Government Data Processing Veteran Doubts Clinton’s Mail-Sorting Methods Were Effective

AP Photo/Seth Wenig
AP Photo/Seth Wenig

Hillary Clinton claimed she used automated keyword searches to sort official messages on her private server from personal correspondence, so she could (eventually) give the former to the State Department and delete the latter at her leisure. We were given assurances this process was extremely sophisticated and highly accurate.

When that claim didn’t go over well, Camp Clinton hurriedly backpedaled and said someone read everything before deleting it, but there’s no sense anyone on Earth is actually buying the new story. Some interesting thoughts on the difficulty of using algorithms to sort email were offered on Wednesday at New York magazine by Michael Wolraich, who has experience working on just such a project as a government contractor for Bill Clinton’s administration in 1994.

“One day a colleague invited me to join a mysterious new project for the Executive Office of the President (EOP),” Wolraich writes. “The White House had hired IMC to archive its email after the court ordered it to preserve electronic records. Few people had multiple email accounts back then and many federal employees used their work accounts for personal communication, so we had to figure out some way to distinguish work email from personal correspondence.”

IMC is Information Management Consultants, the company he was working for at the time, wittily described as “one of many three-letter-acronym corporations that ring Washington’s famous beltway and feed off government contracts.”

As Wolraich describes it, his company’s task was to create an algorithm that would do exactly what Hillary Clinton claims she did with her private mail server: analyze correspondence for certain keywords and sort out personal vs. professional messages. The team put a great deal of effort into the program’s logic, created an exhaustive list of keywords…. and came up with “abysmal” results of, at best, 70 percent accuracy.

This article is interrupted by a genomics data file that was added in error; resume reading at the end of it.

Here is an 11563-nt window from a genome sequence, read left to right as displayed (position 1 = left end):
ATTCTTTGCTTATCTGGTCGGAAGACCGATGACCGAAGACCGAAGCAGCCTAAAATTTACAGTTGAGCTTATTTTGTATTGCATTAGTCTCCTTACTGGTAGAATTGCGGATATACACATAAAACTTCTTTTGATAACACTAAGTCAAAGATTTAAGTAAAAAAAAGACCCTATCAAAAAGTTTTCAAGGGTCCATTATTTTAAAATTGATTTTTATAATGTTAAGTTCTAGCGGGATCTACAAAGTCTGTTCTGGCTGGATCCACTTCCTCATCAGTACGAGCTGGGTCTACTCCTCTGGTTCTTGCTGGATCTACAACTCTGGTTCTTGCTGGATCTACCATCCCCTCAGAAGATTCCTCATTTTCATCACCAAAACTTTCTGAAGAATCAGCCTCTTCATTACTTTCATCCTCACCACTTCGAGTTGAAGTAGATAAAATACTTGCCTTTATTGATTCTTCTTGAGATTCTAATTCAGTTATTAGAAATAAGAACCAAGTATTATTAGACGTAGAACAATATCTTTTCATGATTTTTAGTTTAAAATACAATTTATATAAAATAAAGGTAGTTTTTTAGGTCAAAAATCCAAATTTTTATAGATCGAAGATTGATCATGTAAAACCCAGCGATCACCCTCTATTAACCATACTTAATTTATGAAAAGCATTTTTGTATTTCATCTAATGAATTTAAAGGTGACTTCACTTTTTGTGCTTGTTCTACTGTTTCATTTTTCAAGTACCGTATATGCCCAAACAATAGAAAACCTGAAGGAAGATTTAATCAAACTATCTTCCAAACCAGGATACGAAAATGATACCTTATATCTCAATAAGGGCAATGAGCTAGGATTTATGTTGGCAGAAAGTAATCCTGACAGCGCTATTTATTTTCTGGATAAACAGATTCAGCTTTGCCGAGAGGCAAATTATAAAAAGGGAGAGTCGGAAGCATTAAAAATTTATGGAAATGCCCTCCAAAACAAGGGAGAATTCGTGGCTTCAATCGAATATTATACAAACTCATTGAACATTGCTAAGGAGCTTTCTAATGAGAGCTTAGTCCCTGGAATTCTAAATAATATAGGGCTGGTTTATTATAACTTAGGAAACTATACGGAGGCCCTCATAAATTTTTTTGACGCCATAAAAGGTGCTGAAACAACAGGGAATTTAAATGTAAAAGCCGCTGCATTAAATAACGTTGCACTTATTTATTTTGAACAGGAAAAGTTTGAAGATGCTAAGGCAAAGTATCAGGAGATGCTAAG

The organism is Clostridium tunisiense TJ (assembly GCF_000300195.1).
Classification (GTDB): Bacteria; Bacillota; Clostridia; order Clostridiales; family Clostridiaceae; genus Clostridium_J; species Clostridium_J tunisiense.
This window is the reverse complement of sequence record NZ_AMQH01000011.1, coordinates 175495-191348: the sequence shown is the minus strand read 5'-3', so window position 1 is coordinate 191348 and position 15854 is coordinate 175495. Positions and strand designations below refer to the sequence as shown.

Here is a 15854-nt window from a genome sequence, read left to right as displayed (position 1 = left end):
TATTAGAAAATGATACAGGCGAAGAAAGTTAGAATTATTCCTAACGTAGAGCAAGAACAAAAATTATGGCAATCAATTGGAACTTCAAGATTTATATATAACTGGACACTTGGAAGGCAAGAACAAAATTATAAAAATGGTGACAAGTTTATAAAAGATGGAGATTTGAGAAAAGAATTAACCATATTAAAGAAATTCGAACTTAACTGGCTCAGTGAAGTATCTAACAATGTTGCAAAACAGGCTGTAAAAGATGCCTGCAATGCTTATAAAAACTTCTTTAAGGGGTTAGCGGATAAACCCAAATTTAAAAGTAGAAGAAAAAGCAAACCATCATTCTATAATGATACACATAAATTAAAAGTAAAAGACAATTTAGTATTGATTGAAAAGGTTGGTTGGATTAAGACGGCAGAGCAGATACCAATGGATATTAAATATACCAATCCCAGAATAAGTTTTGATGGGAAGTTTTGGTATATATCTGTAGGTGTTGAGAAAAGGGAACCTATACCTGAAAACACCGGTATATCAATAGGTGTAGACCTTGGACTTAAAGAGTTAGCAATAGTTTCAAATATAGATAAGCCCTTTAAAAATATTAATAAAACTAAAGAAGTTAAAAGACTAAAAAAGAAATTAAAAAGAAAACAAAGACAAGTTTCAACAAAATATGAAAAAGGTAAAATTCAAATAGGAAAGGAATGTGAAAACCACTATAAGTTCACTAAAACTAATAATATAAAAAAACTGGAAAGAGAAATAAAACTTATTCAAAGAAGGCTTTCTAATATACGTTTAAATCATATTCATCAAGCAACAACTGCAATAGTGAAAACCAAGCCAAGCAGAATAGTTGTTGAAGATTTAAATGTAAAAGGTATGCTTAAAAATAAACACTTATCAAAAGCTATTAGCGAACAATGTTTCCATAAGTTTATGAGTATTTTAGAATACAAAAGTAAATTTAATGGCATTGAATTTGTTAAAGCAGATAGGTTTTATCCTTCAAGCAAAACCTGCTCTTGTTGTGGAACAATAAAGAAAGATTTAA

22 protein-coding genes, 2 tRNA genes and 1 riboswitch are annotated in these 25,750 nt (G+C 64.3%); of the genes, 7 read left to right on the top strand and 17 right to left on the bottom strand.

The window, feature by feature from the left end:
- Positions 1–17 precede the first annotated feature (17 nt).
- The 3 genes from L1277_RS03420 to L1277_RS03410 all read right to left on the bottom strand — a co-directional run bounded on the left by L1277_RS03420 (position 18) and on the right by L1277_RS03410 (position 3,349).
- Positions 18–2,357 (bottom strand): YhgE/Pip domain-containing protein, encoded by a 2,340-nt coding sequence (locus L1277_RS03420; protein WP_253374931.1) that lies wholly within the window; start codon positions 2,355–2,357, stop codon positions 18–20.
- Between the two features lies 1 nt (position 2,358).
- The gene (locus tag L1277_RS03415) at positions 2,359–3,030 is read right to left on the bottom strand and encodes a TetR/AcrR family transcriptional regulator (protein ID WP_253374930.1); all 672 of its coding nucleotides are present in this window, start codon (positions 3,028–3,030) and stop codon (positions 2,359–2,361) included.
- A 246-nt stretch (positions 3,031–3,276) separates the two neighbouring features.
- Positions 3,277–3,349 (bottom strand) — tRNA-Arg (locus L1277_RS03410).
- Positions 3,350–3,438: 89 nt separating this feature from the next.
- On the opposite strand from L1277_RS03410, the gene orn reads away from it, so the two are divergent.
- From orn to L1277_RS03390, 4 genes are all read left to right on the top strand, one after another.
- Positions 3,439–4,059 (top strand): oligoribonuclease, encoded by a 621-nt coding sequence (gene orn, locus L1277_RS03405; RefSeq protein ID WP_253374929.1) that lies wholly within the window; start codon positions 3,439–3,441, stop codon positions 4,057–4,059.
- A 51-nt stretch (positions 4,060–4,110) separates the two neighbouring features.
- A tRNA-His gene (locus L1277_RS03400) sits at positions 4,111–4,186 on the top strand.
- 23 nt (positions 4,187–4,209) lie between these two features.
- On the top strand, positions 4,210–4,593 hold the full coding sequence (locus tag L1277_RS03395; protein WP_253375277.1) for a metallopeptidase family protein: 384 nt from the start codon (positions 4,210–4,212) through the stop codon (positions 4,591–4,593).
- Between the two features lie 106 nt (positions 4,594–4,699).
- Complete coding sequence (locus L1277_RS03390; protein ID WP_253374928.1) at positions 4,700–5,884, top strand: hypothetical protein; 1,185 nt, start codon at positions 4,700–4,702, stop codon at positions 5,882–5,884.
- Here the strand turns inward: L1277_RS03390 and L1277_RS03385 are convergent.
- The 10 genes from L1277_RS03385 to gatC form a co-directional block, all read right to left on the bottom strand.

While he allows for the possibility that superior search algorithms might have been developed since 1994, Wolraich makes some interesting points about the extreme difficulty of working around the imprecision of human communication: “Our problem was that natural language – the way people ordinarily speak and write – is notoriously difficult to parse. To make sense of natural language, it’s not sufficient to recognize the words; you also need to understand grammar, appreciate nuance, interpret metaphors, grasp allusions, infer from context, and even have a sense of humor. Right now, only humans can do that reliably.”

That would be tricky even if we assumed the people who produced the correspondence, and those implementing the search algorithms, were making every possible good-faith effort to achieve total accuracy, which of course is hardly the case with Hillary Clinton.

As Wolraich notes, nothing about the procedure Clinton described sounds like a super-advanced expert system that took advantage of cutting-edge 2015 artificial-intelligence technology. She talked about doing the same sort of keyword search that couldn’t deliver better than 70 percent accuracy. Even if Clinton’s team is given unwarranted credit for diligence, and we assume she didn’t delete anything important before the keyword search was undertaken – an assumption for which we will never have supporting evidence – that’s not a very encouraging success rate for a trove of 60,000 emails.

Wolraich makes the very reasonable suggestion that Clinton should release detailed information about her search algorithm and its results, including whether it was tested before implementation. Given how secretive Clinton has been every step of the way, I wouldn’t expect such disclosure any time soon.